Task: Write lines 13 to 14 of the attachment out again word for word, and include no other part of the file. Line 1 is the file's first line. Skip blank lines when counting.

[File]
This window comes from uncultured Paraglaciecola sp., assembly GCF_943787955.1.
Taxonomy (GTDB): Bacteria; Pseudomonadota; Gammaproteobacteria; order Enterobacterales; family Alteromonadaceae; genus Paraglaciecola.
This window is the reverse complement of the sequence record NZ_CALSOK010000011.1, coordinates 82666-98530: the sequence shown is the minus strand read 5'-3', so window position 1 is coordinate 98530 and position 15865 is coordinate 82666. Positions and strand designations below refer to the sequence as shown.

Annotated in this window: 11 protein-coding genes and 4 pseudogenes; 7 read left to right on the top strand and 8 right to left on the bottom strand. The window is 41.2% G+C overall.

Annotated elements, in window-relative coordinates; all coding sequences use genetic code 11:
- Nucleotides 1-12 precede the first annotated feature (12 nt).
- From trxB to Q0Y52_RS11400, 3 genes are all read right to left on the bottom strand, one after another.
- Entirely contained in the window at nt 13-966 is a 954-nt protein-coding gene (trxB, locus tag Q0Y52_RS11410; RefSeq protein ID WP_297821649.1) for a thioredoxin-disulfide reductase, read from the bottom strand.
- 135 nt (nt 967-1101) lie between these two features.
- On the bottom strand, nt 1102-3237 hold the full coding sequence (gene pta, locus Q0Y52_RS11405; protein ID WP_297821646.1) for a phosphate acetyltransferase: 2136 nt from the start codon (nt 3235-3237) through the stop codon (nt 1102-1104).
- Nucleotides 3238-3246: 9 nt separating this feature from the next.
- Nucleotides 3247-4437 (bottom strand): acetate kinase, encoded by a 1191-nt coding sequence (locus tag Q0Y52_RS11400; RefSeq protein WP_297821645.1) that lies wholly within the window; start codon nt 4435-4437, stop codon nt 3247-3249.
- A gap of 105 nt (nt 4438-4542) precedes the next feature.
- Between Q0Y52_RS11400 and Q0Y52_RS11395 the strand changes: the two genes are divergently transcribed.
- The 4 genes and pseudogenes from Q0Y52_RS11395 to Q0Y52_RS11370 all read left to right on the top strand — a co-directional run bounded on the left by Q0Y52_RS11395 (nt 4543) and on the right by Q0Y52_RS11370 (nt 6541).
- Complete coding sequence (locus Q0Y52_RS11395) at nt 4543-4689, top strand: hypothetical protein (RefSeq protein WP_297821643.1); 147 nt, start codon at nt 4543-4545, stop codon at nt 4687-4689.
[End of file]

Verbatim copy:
- A gap of 105 nt (nt 4438-4542) precedes the next feature.
- Between Q0Y52_RS11400 and Q0Y52_RS11395 the strand changes: the two genes are divergently transcribed.